In Christian theology charity, Latin caritas, is understood by Thomas Aquinas as "the friendship of man for God", which "unites us to God". He holds it as "the most excellent of the virtues". Further, Aquinas holds that "the habit of charity extends not only to the love of God, but also to the love of our neighbor".
Caritas: altruistic loveEdit
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The phrase Deus caritas est from 1 John 4:8—or Θεὸς ἀγάπη ἐστίν (Theos agapē estin) in the original Greek is translated in the King James Version as: "God is love", and in the Douay-Rheims bible as: "God is charity" (1 John 4:8). Thomas Aquinas does not simply equate charity with "love", which he holds as a passion, not a virtue. The King James Version uses both the words charity and love to translate the idea of caritas/ἀγάπη (agapē): sometimes it uses one, then sometimes the other, for the same concept. Most other English translations, both before and since, do not; instead, throughout they use the same more direct English word love. Love can have other meanings in English, but as used in the New Testament it almost always refers to the virtue of caritas.
Many times when charity is mentioned in English-language bibles, it refers to "love of God", which is a spiritual love that is extended from God to man and then reflected by man, who is made in the image of God, back to God. God gives man the power to act as God acts (God is love), man then reflects God's power in his own human actions towards others. One example of this movement is "charity shall cover the multitude of sins" (1 Peter 4:8), which forms the basis of perfect contrition.
As a theological virtueEdit
Charity is held to be the ultimate perfection of the human spirit, because it is said to both glorify and reflect the nature of God. Confusion can arise from the multiple meanings of the English word "love". As other theological virtues, Charity is divinely infused into the soul; it resides in the will. According to Aquinas, charity is an absolute requirement for happiness, which he holds as man's last goal.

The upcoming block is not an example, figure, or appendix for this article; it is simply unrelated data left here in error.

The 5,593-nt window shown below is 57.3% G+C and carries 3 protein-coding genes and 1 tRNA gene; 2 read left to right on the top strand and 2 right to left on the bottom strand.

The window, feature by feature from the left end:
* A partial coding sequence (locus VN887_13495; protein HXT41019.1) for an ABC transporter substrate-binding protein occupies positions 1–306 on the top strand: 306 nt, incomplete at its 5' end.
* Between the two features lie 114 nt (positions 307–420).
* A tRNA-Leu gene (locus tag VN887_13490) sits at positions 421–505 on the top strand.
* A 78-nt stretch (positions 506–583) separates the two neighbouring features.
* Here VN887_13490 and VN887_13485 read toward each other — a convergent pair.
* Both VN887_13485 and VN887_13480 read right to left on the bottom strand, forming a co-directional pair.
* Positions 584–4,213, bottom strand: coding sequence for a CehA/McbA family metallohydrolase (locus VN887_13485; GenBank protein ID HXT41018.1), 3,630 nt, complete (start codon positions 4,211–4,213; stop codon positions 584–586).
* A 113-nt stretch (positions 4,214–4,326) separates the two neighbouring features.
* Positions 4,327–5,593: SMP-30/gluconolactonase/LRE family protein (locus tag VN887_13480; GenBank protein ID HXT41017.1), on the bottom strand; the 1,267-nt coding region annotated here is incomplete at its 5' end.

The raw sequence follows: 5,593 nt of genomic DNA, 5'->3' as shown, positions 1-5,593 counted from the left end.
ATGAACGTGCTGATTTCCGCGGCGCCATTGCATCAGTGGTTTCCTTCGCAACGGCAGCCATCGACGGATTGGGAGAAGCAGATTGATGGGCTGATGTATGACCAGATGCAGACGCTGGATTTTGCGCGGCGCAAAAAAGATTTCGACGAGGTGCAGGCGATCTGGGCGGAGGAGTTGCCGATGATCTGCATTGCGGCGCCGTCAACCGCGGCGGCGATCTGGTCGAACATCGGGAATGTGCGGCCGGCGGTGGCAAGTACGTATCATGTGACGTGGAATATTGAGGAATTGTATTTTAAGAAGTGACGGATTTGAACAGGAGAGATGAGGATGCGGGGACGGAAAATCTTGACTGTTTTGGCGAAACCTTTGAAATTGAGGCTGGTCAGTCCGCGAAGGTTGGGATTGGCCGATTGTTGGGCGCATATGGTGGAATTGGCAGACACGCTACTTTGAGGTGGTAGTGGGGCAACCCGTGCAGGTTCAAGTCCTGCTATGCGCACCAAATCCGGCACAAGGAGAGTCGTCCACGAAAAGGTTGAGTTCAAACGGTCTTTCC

Charity has two parts: love of God and love of man, which includes both love of one's neighbor and one's self.
Though I speak with the tongues of men and of angels, and have not charity, I am become as sounding brass, or a tinkling cymbal. And though I have the gift of prophecy, and understand all mysteries, and all knowledge; and though I have all faith, so that I could remove mountains, and have not charity, I am nothing. And though I bestow all my goods to feed the poor, and though I give my body to be burned, and have not charity, it profiteth me nothing.
Charity never faileth: but whether there be prophecies, they shall fail; whether there be tongues, they shall cease; whether there be knowledge, it shall vanish away. For we know in part, and we prophesy in part. But when that which is perfect is come, then that which is in part shall be done away....And now abideth faith, hope, charity, these three; but the greatest of these is charity.
The fruits of charity are joy, peace, and mercy.
- Charity (practice)
- Great Commandment
- The six other Heavenly Virtues
- Love for enemies
- Loving-kindness and similar or related concepts
- Seven Deadly Sins (opposite of the seven virtues)
- John Bossy, Christianity in the West 1400–1700 (Oxford 1985), 168.
- The Summa Theologiæ of St. Thomas Aquinas, Second and Revised Edition, 1920
- Summa, Question 25
- Catechism of the Catholic Church, §1822
- Summa, Question 25
- Sollier, Joseph. "Love (Theological Virtue)." The Catholic Encyclopedia Vol. 9. New York: Robert Appleton Company, 1910. 21 Aug. 2017
- CCC §1829
- Pope Benedict XVI, Deus caritas est, December 25, 2005, Libreria Editrice Vaticana